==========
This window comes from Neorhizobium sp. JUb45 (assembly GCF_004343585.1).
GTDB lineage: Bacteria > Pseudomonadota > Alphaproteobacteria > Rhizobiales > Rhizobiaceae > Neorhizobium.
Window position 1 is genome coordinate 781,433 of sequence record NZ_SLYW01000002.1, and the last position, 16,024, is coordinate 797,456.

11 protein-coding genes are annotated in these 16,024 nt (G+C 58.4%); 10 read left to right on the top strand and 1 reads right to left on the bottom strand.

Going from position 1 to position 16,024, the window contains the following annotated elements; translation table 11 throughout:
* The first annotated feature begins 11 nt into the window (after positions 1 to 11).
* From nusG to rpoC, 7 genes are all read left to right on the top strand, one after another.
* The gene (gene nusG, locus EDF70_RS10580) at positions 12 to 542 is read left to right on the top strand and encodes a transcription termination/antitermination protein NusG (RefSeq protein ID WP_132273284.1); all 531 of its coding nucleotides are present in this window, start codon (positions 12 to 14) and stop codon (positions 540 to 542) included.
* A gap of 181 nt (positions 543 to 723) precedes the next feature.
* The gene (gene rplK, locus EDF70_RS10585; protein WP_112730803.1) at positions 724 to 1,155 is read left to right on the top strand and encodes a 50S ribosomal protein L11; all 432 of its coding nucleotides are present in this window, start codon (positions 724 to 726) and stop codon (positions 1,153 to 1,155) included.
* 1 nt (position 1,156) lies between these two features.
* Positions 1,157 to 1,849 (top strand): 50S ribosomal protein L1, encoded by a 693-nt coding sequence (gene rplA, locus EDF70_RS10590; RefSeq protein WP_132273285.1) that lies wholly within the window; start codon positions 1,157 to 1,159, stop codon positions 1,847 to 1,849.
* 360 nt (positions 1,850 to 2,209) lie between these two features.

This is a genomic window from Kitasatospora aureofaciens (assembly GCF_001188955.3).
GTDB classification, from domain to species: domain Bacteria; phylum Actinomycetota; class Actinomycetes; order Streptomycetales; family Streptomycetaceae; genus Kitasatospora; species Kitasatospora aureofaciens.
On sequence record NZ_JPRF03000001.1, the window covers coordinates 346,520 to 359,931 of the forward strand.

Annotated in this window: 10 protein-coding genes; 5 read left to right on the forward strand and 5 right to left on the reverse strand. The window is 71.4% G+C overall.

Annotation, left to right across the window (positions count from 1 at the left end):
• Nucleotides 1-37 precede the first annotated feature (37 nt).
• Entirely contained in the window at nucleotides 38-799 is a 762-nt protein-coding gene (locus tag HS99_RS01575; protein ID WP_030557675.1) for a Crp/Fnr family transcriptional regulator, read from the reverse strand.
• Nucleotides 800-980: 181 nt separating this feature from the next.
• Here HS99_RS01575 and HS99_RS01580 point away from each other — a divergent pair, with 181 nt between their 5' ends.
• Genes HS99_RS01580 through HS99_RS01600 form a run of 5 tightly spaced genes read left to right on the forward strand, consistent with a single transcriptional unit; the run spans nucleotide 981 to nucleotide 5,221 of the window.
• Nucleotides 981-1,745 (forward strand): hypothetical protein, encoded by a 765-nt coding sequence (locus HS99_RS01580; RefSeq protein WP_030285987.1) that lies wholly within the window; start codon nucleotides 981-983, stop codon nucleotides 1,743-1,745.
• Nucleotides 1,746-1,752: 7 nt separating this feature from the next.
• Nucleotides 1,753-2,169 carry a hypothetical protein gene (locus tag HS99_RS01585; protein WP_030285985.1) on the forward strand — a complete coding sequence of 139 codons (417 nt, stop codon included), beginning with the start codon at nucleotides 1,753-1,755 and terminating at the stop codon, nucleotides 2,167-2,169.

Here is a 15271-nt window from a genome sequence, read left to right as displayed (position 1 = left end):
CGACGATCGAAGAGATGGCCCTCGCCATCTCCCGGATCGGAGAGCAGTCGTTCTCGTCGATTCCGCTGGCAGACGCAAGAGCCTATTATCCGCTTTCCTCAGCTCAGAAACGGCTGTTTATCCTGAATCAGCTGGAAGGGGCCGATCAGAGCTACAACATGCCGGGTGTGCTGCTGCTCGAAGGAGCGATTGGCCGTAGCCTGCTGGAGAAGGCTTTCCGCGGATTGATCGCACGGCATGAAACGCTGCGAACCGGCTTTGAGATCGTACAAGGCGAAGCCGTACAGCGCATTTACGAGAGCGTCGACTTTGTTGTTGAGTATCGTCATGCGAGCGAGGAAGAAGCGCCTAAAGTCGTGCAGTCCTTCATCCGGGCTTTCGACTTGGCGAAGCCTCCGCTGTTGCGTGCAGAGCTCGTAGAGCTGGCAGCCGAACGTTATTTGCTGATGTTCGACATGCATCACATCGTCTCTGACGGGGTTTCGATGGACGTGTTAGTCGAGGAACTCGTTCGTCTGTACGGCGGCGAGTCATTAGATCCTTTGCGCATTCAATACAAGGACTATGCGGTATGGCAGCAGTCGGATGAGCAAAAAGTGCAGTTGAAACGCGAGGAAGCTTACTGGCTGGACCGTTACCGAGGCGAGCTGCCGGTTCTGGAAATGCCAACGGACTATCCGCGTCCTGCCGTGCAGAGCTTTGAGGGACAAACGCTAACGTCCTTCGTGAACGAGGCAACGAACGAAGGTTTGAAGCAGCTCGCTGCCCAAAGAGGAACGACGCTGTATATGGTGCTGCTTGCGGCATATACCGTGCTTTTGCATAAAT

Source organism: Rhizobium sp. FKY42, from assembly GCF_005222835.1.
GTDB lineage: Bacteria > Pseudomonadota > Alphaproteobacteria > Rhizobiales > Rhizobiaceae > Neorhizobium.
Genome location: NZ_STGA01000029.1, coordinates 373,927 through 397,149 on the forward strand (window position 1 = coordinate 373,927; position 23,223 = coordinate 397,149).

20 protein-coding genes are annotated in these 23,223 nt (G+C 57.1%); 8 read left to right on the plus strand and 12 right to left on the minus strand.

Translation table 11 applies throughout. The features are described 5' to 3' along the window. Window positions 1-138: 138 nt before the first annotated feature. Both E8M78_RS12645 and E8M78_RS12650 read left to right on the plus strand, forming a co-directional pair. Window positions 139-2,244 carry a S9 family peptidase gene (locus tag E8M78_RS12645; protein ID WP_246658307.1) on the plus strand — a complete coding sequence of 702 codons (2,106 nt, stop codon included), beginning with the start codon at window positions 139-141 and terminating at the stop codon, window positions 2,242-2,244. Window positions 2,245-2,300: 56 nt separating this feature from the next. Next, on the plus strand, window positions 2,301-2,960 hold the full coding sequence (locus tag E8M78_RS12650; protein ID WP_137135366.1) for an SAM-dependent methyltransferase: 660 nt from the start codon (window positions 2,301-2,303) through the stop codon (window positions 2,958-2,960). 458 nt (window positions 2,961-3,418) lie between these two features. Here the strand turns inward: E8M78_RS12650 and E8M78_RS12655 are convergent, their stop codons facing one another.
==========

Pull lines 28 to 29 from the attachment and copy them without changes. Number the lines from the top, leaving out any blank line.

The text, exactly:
CGACGATCGAAGAGATGGCCCTCGCCATCTCCCGGATCGGAGAGCAGTCGTTCTCGTCGATTCCGCTGGCAGACGCAAGAGCCTATTATCCGCTTTCCTCAGCTCAGAAACGGCTGTTTATCCTGAATCAGCTGGAAGGGGCCGATCAGAGCTACAACATGCCGGGTGTGCTGCTGCTCGAAGGAGCGATTGGCCGTAGCCTGCTGGAGAAGGCTTTCCGCGGATTGATCGCACGGCATGAAACGCTGCGAACCGGCTTTGAGATCGTACAAGGCGAAGCCGTACAGCGCATTTACGAGAGCGTCGACTTTGTTGTTGAGTATCGTCATGCGAGCGAGGAAGAAGCGCCTAAAGTCGTGCAGTCCTTCATCCGGGCTTTCGACTTGGCGAAGCCTCCGCTGTTGCGTGCAGAGCTCGTAGAGCTGGCAGCCGAACGTTATTTGCTGATGTTCGACATGCATCACATCGTCTCTGACGGGGTTTCGATGGACGTGTTAGTCGAGGAACTCGTTCGTCTGTACGGCGGCGAGTCATTAGATCCTTTGCGCATTCAATACAAGGACTATGCGGTATGGCAGCAGTCGGATGAGCAAAAAGTGCAGTTGAAACGCGAGGAAGCTTACTGGCTGGACCGTTACCGAGGCGAGCTGCCGGTTCTGGAAATGCCAACGGACTATCCGCGTCCTGCCGTGCAGAGCTTTGAGGGACAAACGCTAACGTCCTTCGTGAACGAGGCAACGAACGAAGGTTTGAAGCAGCTCGCTGCCCAAAGAGGAACGACGCTGTATATGGTGCTGCTTGCGGCATATACCGTGCTTTTGCATAAAT

Source organism: Rhizobium sp. FKY42, from assembly GCF_005222835.1.